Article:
Sustainable projects and the investment instruments that fund them will need good governance characteristics for institutional investors to make significant commitments for long-term funding. All developments must adhere to the laws and regulations of their local jurisdictions and must be transparent, demonstrably free of conflict and corruption, and fully compliant with the investment regulatory regime of the investor base. This attribute also acknowledges that local and national governments are essential partners in the development of the project and the success of the investment.
Within the broad imperative for good governance, Environmental, Social and Governance (ESG) principles should also be considered, specifically as they relate to security selection, valuation, and risk mitigation in the investment process. The governance criteria include ethical and accurate accounting, audit, and disclosure practices, exemplary corporate behavior, and equitable board structures for the entities involved in the development project.
Infrastructure assets have useful lives that often exceed 50 or 100 years, making sustainability and the accounting of environmental or social externalities particularly critical. Despite these facts, the field of infrastructure sustainability accounting and assessment tools is relatively underdeveloped compared to certain other, more mature asset classes.
Public sector regulatory guidelines are further along in their development and reception. Governments have been regulating infrastructure projects and measuring impacts and practices to ensure compliance with environmental or social standards for many decades, and these regulatory models have carried over to accepted project-level policies of international financial institutions supporting infrastructure investments across the developing world. Regulatory reviews have generally focused on the preservationist analysis of whether, what, and where to build. Infrastructure accounting tools and project rating systems generally pick up where public sector regulations end, but there is still work to be done to focus on management practices and sustainability performance indicators of operating assets.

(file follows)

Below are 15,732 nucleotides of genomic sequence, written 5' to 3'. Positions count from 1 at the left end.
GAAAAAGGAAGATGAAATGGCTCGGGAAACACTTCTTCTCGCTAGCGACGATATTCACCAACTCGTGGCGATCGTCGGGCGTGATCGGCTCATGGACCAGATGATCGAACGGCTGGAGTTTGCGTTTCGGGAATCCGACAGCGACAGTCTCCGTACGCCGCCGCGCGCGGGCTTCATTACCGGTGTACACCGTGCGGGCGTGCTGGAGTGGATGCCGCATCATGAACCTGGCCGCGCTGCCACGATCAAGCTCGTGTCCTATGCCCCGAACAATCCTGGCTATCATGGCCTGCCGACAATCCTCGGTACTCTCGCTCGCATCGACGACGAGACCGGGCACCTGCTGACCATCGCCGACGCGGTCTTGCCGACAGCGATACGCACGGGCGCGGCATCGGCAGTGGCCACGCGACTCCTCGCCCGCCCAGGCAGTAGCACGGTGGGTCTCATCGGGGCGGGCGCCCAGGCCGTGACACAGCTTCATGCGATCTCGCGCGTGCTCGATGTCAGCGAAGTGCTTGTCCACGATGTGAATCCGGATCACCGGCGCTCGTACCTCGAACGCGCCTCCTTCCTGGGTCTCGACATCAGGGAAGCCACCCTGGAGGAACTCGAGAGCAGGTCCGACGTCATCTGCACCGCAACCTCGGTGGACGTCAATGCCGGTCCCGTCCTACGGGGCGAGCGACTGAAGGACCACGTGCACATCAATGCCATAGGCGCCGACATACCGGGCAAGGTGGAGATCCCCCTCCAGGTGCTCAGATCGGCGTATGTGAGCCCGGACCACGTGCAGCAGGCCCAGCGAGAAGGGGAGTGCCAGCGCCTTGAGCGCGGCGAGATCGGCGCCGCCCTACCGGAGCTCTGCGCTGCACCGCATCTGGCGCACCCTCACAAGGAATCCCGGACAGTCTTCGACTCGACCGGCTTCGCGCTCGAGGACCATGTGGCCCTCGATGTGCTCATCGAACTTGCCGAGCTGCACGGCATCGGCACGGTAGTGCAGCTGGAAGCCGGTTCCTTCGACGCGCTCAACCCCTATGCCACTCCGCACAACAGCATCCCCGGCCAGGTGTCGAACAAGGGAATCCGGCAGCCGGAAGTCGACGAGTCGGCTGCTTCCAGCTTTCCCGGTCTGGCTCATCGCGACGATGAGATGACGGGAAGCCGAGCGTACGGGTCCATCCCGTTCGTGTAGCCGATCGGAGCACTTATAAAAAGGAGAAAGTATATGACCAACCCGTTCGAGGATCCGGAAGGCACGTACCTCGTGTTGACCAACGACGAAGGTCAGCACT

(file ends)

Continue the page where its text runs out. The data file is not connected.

Sustainable projects must be environmentally sound and respect the natural capital of the region—its air, soil, and water.
Badly managed projects can have disastrous consequences for the environment and community in which they are based. Irresponsible waste management, toxic biproducts of industrial processes, and overuse of natural resources can take communities and their environments decades to recover from. It is vital that an analysis of every project’s environmental soundness is carefully integrated at inception and draws on the expertise of partners who specialize in different aspects of the entire matrix of environmental soundness.